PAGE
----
Christopher Dickey

Stories by Christopher Dickey

  • Dickey: How Homegrown Terrorists Are Made

    The real threat to the West is not from foreign jihadis but from 'unremarkable' civilians within our societies, says an insightful new report from the New York Police Department.
  • The Last Word: Saif al-Islam al-Qadhafi

    Saif al-Islam al-Qadhafi (his preferred spelling of a name with many variations in English) is the best-known son of Muammar Kaddafi, the Libyan ruler once called "the most dangerous man in the world." Lately, Kaddafi has emerged as a newfound friend of the west, renouncing terror, giving up weapons of mass destruction, and opening Libya for business. Qadhafi, 35, has no official post in government, yet has played a key role in building Libya's ties to the West. Last week he spoke to NEWSWEEK's Christopher Dickey about that role and the recent deal to free five Bulgarian nurses and a Palestinian intern who had been accused of spreading HIV to children in a Libyan hospital. In return for their freedom, Libya got millions of dollars and a nuclear cooperation deal. Excerpts: ...
  • Dickey: Libya's 'Immoral' Games With the West

    The cosmopolitan son of Libyan leader Muammar Kaddafi is surprisingly frank about the Middle East and his former pariah state's nukes-for-prisoners deal with France. 'It's an immoral game,' says Saif al-Islam al-Qadhafi.
  • Dickey: Al Qaeda's New Thinking

    Britain has lowered its state of alert from “critical” to “severe,” which is where it was before bombs almost started going off  in London and Glasgow a few days ago. The cops say they’ve rounded up all the unusual suspects, seven physicians and a woman medical technician who come from India, Jordan and Iraq. “There is no intelligence to suggest that an attack is expected imminently,” said a statement from Home Secretary Jacqui Smith, but the threat remains “serious and real.”If the examples of other busted plots in Britain—and one horribly effective one on London’s buses and underground trains on July 7, 2005—are any indication, the question of just how serious, how real, how extensive, how precisely connected to other networks these alleged conspirators may have been will linger for years, until their trials are over, and possibly long afterward. Yet in a literal sense the “intellectual authors” of the earlier plots and very probably of this one, already are well known. And it’s...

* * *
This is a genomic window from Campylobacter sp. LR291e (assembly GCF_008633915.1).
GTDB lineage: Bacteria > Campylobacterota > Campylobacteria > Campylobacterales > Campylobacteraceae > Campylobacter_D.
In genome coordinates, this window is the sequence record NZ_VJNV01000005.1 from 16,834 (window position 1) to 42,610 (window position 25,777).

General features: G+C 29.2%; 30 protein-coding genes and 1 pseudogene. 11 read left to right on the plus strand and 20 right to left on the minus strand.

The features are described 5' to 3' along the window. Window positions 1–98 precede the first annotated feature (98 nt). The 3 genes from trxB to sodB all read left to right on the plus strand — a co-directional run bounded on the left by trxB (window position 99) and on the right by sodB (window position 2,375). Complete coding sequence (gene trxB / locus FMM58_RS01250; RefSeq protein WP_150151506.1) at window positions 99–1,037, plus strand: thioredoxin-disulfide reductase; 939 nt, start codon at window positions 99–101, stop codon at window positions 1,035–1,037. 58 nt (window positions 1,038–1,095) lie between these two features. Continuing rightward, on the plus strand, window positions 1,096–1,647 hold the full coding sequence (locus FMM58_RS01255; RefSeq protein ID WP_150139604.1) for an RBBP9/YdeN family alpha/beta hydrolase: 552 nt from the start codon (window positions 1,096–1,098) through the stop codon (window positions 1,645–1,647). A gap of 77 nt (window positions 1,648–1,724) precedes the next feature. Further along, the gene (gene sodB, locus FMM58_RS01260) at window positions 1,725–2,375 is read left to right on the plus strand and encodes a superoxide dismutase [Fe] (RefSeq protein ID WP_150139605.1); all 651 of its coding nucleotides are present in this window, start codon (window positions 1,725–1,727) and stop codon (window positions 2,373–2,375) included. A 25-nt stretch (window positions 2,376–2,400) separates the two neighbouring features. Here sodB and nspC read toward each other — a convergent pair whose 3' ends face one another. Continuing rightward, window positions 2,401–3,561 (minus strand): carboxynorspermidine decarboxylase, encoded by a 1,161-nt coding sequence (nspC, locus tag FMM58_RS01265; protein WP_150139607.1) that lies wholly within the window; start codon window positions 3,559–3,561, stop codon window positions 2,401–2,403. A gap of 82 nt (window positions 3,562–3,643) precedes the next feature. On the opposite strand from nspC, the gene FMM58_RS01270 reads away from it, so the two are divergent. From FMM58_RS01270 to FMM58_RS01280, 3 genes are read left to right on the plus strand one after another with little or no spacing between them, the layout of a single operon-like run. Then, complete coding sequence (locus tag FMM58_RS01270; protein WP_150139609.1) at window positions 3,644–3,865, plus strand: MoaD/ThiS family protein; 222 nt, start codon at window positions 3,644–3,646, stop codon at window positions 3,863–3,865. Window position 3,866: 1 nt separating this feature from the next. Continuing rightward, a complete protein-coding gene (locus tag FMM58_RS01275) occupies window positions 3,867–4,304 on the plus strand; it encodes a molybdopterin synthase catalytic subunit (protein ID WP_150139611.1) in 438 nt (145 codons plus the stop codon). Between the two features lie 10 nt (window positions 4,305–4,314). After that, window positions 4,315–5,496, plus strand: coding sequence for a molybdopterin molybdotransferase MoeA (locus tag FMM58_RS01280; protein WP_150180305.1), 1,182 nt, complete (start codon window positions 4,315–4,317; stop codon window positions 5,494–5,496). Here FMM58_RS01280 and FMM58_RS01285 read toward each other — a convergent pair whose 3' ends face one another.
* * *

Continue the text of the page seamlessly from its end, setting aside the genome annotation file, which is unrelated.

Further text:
• Q&A: Tina Brown on Princess Diana

    In "The Diana Chronicles," Tina Brown, former editor of the London magazine Tatler, as well as U.S. magazines Vanity Fair and The New Yorker, has managed to paint a fresh and human portrait of this iconic figure. Brown spoke with NEWSWEEK's Christopher Dickey in New York.
  • The Private Princess Diana

    The most human of icons, Diana was, Tina Brown's new book says, a liar as well as a saint.
  • Dickey: France's Crusading Foreign Minister

    France's new foreign minister is experienced, passionate and righteous. But his good intentions have led to disasters in the past—and could do so again in the future.
  • The Slow Luxury of Oman

    This is not an article about Dubai, which is a place you hear about all the time these days as a great tourist destination. Maybe sun lovers who are there for the first time still think it is. (Or maybe they’re the kind of people who like any place with sun, even if it’s a spoiled tourist trap like Marbella, Ibiza, Phuket or Cancun.) They don’t seem to see the pollution, the congestion: the relentless encroachment of property speculation on the sand, the sea and the formerly blue sky. The national bird of Dubai is the building crane. I’ll tell you, it may be a great place to get rich, but I wouldn’t want to visit there.No, this is an article about Oman, the place where people who’ve made their fortunes in Dubai go when they want to get away from all that. Its landscapes are still arid and pristine: iridescent mountains change color with the changing light of day, and the horizon stretches across open water toward faraway India. The sea is full of life, including spectacular game...
  • Dickey: France's Reality Check for America

    The Republican presidential debate shows just how much American politicians are out of touch with global realities. What the French can teach them about Iraq, terrorism and conflict.
  • The Rise of the Pilgrimage